Please Love Me, Mary Gaitskill

Jul 13th, 2015 | By | Category: Columns, Jonathan: Mysteries Answered!... and Stuff.

I met Mary Gaitskill once, and only once, which stands to be one of the most memorable and embarrassing evenings of my life.

This was while I was earning my MFA. Several of us were very enamored with her work, so she was an ideal candidate for our Visiting Writer’s Series. I was beside myself with anticipation – her collection “Bad Behavior” was the very first book that had made me hold my breath. I referenced her constantly in workshop. I had reread certain stories enough times where I practically had them memorized. So, imagine my increasing delight to be seated amongst my friends, waiting her for her take the stage and read.

The director of our program gave a short introduction. It was just as much about Gaitskill and her work as it was about our collective admiration of her. And Mary sat there, all dignified and glorious, as she heard that our cohort had never been so enthusiastic for any other speaker. And then it happened. The director cleared her throat and said, “one student in particular has been singing a count-down leading up to this day.”

I get embarrassed easily. I get extremely shy during these events. I rely on my friends to shield me from my own awkwardness. How quickly they turned on me. No sooner had this statement been uttered, the classmates around me seemed to move away, as if parting like the Dead Sea, all of them glaring at me. For a brief moment, I was singled out looking at my literary icon look back at me with a cocked eyebrow.

It gets worse.

The reading was wonderful. I had brought two books to get signed, thinking two was just the right amount as to not look over-eager. My friends watched me stand in line, not bothering to keep their voices down as they bluntly said, “He looks like a child trying to give teacher an apple.” But I didn’t care. This was a small brief moment that was meant to be enjoyed. I suddenly stood in front of Mary Gaitskill, handed her my books with a goofy smile on my face.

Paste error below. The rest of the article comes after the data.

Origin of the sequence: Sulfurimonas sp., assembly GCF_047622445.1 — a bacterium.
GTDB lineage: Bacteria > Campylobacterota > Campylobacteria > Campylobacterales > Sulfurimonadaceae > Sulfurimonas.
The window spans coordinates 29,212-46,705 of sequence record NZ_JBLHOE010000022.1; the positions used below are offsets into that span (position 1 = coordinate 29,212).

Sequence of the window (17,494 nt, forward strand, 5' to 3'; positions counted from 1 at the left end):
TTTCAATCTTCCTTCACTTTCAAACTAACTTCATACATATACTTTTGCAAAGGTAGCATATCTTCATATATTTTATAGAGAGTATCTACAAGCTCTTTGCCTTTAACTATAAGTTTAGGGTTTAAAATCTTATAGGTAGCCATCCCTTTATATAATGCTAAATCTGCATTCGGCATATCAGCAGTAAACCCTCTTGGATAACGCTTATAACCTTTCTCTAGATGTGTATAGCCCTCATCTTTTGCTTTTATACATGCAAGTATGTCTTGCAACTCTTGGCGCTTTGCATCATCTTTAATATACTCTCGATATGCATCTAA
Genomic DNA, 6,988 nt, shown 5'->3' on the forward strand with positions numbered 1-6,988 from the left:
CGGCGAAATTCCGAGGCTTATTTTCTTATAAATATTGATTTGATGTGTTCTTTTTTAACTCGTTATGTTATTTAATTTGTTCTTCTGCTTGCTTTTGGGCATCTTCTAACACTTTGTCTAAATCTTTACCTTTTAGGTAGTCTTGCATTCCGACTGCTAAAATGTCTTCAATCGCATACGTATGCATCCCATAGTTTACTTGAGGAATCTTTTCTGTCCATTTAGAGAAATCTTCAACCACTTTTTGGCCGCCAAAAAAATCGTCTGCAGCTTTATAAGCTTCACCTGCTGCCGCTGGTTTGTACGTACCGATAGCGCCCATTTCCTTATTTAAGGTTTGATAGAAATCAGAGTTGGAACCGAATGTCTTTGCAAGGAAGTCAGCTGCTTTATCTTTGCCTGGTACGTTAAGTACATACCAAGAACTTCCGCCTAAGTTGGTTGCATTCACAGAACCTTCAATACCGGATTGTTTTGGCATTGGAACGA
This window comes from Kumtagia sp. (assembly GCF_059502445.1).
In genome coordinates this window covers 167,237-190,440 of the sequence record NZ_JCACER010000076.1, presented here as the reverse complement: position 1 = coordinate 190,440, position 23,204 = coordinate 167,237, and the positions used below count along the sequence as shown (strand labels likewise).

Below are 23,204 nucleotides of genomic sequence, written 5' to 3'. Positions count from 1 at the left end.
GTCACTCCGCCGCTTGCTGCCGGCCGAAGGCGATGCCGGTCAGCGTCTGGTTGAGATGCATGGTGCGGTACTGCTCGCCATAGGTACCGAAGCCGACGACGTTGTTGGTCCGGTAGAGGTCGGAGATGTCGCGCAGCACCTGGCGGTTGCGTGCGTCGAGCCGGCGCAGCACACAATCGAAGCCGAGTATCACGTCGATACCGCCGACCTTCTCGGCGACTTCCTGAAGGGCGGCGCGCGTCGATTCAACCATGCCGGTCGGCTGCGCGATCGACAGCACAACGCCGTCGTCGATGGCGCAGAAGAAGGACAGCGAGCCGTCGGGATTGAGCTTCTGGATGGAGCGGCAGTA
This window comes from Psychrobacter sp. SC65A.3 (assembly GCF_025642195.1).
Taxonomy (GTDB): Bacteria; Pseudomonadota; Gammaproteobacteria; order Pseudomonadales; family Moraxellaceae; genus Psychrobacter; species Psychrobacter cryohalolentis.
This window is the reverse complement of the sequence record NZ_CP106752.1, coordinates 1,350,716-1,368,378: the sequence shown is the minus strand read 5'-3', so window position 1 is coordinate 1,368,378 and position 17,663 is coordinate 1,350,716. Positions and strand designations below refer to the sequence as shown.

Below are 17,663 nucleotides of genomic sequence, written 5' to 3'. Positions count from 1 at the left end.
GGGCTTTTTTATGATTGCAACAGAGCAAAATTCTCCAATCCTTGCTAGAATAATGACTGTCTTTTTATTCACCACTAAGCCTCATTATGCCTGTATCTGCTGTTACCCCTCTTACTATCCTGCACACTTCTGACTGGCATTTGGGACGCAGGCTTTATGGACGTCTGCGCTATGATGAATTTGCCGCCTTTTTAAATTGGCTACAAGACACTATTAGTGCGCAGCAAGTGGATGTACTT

I cannot remember what she asked me. It was probably not a ‘yes’ or ‘no’ question.

But I replied, “Yes, ma’am.”

(I come from a southern military family, where these formalities are still quite important.)

She looked up at me, tilted her head and gave me a look that could only mean, “Ma’am? You have got to be fucking kidding me.”

That’s it, folks. My wild night meeting my favorite author. And what better way to commemorate the occasion with a list? How to tell if you are in a Mary Gaitskill story:

1. You live in New York, you’re broke and you are about to do something self-destructive.
2. The phrase “retreating inside yourself” describes the majority of your leisure time.
3. You are feeling conflicted about the person you have just slept with, about to sleep with or have slept with many times.
4. That person is quite possibly the devil incarnate.
5. The few years you worked as a fashion model exposed you to the sadistic seedy underbelly of the world…and you are now dissatisfied with real life.
6. You are in Ann Arbor, you’re broke and you are considering doing something self-destructive.
7. A family gathering unlocks a slideshow of terrible but unrelated memories.
8. You are standing in a bar you hate, surrounded by people you do not trust and you have just ordered a third drink.
9. You worked as the personal assistant for a crazed philosophical novelist and cult leader who may or may not have been (but most likely is) a thinly veiled version of Ayn Rand.
10. Tricking is only something you do when you’re in a low period in between jobs.
11. That attractive drug-addicted coworker just gave you a Valentine’s Day Card that says, “Beware of the Assassins.”
12. You have run away from home to Vancouver, you’re broke and you have already done so many self-destructive things that it makes sense not to change anything.

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Defenestration-Jonathan HarperJonathan Harper is the author of the short story collection, Daydreamers (Lethe Press, March 2015),  which has been nominated for the 2015 Kirkus Prize for Fiction. Visit him online at jonathan-harper.com.

 

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